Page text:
Interior Heating & Cooling Fireplaces & Chimneys

Firewood: What Type Should You Use?

Photo: krazy79

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‘Tis the season for hot chocolate and snuggles by the fire. Many newer homes have gone to gas fireplaces. They’re cheaper to build, easier to install, and are often considered more convenient. Just flick a switch.

But for those of us who are “old school”, nothing but a real wood-burning fire will do. The smoky smell, crackling sound, and tactile ritual of fire building… nothing can really match it.

So when it comes to building a wood fire, what type of firewood should you use? Each wood species has its own set of burning characteristics, and there are a lot of choices out there. Here’s a quick primer on some of the most popular and available firewood types.



Oak is abundant in the United States and is considered one of the best species for firewood. Dried properly, it can produce a very slow-burning and hot fire. But it does need to be seasoned—aged in a dry area, that is—for at least one year, preferably two. Like other hardwoods, oak is difficult to ignite, but you’ll be rewarded once it’s burning with an intense, sustained fire.

Hard Maple

Readily available in the northern US and Canada, hard maple is extremely dense and heavy, which allows it to burn very slowly, even in comparison to other hardwoods like oak and hickory.


Birch is very attractive and gives off a lot of heat, but it burns fairly quickly. Though birch can be easier to find and cheaper than many other species, you’ll go through it faster. It’s best mixed into your firewood supply and used in combination with other types.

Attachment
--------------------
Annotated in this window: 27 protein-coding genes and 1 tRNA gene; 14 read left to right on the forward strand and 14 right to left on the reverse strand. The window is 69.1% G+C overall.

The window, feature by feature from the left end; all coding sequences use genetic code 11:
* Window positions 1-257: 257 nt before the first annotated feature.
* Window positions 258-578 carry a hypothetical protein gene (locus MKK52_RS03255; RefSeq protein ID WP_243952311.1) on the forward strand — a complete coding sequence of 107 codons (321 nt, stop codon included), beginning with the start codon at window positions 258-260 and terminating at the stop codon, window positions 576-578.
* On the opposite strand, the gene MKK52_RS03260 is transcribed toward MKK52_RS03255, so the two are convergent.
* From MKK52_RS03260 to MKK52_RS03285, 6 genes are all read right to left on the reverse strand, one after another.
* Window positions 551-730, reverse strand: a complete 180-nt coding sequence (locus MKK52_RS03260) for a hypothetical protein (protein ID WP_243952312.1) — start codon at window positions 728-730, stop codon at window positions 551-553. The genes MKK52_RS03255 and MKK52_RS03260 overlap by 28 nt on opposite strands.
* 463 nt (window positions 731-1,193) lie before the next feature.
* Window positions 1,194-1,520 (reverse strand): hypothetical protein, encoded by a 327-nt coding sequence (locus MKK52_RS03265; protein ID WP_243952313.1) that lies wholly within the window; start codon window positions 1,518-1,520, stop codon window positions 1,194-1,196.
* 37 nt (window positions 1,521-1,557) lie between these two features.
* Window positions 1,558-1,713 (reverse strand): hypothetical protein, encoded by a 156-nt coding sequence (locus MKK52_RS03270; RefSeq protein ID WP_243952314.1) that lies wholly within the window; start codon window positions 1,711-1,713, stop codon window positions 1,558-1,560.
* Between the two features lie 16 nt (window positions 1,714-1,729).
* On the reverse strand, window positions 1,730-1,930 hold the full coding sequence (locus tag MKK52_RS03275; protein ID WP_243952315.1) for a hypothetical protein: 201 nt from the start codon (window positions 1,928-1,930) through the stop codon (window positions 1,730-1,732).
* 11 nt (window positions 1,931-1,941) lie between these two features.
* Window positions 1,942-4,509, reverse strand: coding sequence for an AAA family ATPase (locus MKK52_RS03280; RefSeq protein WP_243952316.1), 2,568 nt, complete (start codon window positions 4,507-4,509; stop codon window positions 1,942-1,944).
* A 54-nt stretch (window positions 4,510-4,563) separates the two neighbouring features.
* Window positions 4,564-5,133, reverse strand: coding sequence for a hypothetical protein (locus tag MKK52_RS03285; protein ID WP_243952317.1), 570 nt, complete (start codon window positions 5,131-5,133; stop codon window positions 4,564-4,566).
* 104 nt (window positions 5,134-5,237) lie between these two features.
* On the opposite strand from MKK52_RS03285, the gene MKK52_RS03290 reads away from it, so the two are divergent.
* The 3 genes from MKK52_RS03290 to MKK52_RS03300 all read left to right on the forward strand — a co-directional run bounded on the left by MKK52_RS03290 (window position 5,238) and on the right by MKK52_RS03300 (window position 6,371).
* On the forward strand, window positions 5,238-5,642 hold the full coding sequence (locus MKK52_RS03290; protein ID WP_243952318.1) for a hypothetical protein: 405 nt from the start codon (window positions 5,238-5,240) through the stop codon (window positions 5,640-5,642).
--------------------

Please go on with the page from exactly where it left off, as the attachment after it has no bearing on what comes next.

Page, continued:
Widely available and highly sustainable in northern climates, pine seasons faster than hardwood varieties, is easy to split, and easy to start. The cons are that it burns very quickly and does not produce the heat of hardwoods. Also, burning pine is usually characterized by exploding sap pockets that cause sparking, which it turn can cause creosote buildup in your chimney. Many people like to use a softwood like pine to get a fire started before switching over hardwoods once the fire is hot.


Probably the best conifer for firewood, Douglas Fir has a medium heating value and does not produce too much ash. Older trees are easy to split and easy to start. Fir does produce a moderate amount of sparking.

ShelterLogic Covered Firewood Rack from

Key Considerations

Whatever firewood you choose to burn, make sure to store your wood in a well-ventilated outdoor area that is protected from the elements. Bring in only as much firewood as you plan to use in your fire. (Indoor temperatures can encourage any bugs in the wood to become active.)

Remember the following:

  • Most any wood that has been seasoned properly will burn well. And even the best firewood will not burn well if it has not been seasoned. If the moisture level in wood is too high, energy is consumed evaporating water instead of throwing heat out.
  • Many dealers sell “seasoned” wood, but if it’s been split this year, it probably won’t be dry enough. Most experts advise buying wood this year to burn next year.
  • Wood that has been seasoned properly will appear grayish in color on the outside and weigh less than a new piece of wood of the same species. If you split it in half, it should be white on the inside.